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Being a Stay-at-Home Mom When Your Coparent Works at Home

4 Things I Know to Be True From Having a Coparent Who Works From Home

With more and more companies understanding the importance of flexible schedules and working from home, it's becoming commonplace for families and careers to coexist under one roof. Besides being beneficial to the business, allowing remote work can also be good for maintaining a positive work/life balance.

For the past four years, my husband's work has been entirely remote. For the first couple of years, he was by himself. I left for work hours before he would start his day, and other than minor interruptions from the cat, he worked alone.

Ever since our son was born, his work experience has shifted. As a family, we've decided that I would be a SAHM, which has meant that his once-quiet 1,500-square-foot home and workspace has been inundated by all the commotion that a baby brings. Having lived with this arrangement for a couple of years now, I'm confident that it can be an amazing experience, assuming some concessions are met.

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  1. The working spouse needs an office. With a door. That locks. My workspace is a nook off the kitchen, and though it's lovely and sunny, it would never work for my husband's primary office space. Occasionally he works there, but only when there is the guarantee that I've taken our toddler to a totally different place. More often than not, he's situated in a corner of our basement. Although that sounds like he's my secret gremlin I have stored away, it's the best solution for our small house. By being as removed as possible, it allows our toddler some distance between him and his favorite person, otherwise my husband would get nothing done.
  2. Noise will still be an issue. If I had one of those toddlers who quietly played with blocks, read his books, and meditated on his pint-size yoga mat, noise wouldn't be an issue. I instead have one of those loud, thumping, occasionally screaming, and couch-jumping toddlers . . . the kind who makes it virtually impossible to take work calls. I do what I can to get our son out of the house as much as I can, and when we're home, I try to keep him to the opposite end of the house. Thankfully, when that doesn't work, noise-canceling headphones seem to do the trick.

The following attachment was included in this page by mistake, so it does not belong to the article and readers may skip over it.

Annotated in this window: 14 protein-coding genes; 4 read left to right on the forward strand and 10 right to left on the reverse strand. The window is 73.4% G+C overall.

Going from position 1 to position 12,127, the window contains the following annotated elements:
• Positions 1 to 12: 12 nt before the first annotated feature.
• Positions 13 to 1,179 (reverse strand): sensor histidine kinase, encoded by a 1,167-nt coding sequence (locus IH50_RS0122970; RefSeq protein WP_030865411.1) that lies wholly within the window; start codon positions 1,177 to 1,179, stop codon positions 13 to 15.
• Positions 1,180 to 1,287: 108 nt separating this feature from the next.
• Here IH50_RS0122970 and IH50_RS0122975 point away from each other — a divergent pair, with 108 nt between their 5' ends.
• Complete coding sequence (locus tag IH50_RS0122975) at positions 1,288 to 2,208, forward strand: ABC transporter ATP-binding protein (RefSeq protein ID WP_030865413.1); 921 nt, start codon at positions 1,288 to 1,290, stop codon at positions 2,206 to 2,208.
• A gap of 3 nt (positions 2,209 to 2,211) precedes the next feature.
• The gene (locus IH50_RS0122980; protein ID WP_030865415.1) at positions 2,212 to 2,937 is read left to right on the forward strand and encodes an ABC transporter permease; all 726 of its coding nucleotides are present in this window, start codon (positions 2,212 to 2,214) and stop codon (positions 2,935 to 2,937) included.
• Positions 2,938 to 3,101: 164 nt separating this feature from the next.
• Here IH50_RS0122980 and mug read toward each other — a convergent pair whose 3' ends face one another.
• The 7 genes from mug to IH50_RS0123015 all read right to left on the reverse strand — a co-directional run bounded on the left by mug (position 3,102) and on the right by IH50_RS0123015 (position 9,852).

3. It can be hard not to ask for help. With only one bathroom and one kitchen in our house, it's natural that we're going to run into each other. Mostly, these little meetups are a welcomed respite for all of us. Our son loves seeing his dad throughout the day, and my husband loves it as well. It was hard for me initially to separate work time from family time. He's upstairs; why shouldn't he help me change a diaper or put on some shoes? While this doesn't really impede his work life, I've learned that it's best to let him lead the way as far as how much time he has to hang with us.
  4. Work comes first. With only one consistent income to pay our bills, it's imperative that his work gets done. Thankfully, being so close to him means we can communicate throughout the day as far as his progress, errands that need to be run, and who is responsible for cooking dinner that night. Although I'm a firm believer that I'm a SAHM and not a housewife, his day is made easier if the kitchen doesn't need to be cleaned — a chore he usually does — as soon as he's done with work. Similarly, he is not responsible for cleaning the house just because he's home. It's best to think of his time between 9 a.m. and 5 p.m. as "off" from house duties. Now, if he wants to take a short break and make me some pizza dough, I'm all for it, but it's at his discretion.
  5. The extra time has helped our family. When I was working as a teacher, I very often left for work before my son was awake, and by the time I got home, I had about two hours to play before the bedtime routine. For my husband, his absence of a commute allows him to have extra time with his son. Mornings are spent making a family breakfast, sipping coffee, and enjoying one another's company. These little moments have created a very unique upbringing for our son, one which we would be very sad to see go.

Working from home isn't the right situation for everyone and every career. However, those who have the potential to work remotely should do so, knowing that their family unit can greatly benefit. Our house is full during the day, but considering our son gets hourly hugs from his dad, the compactness is more than worth it.

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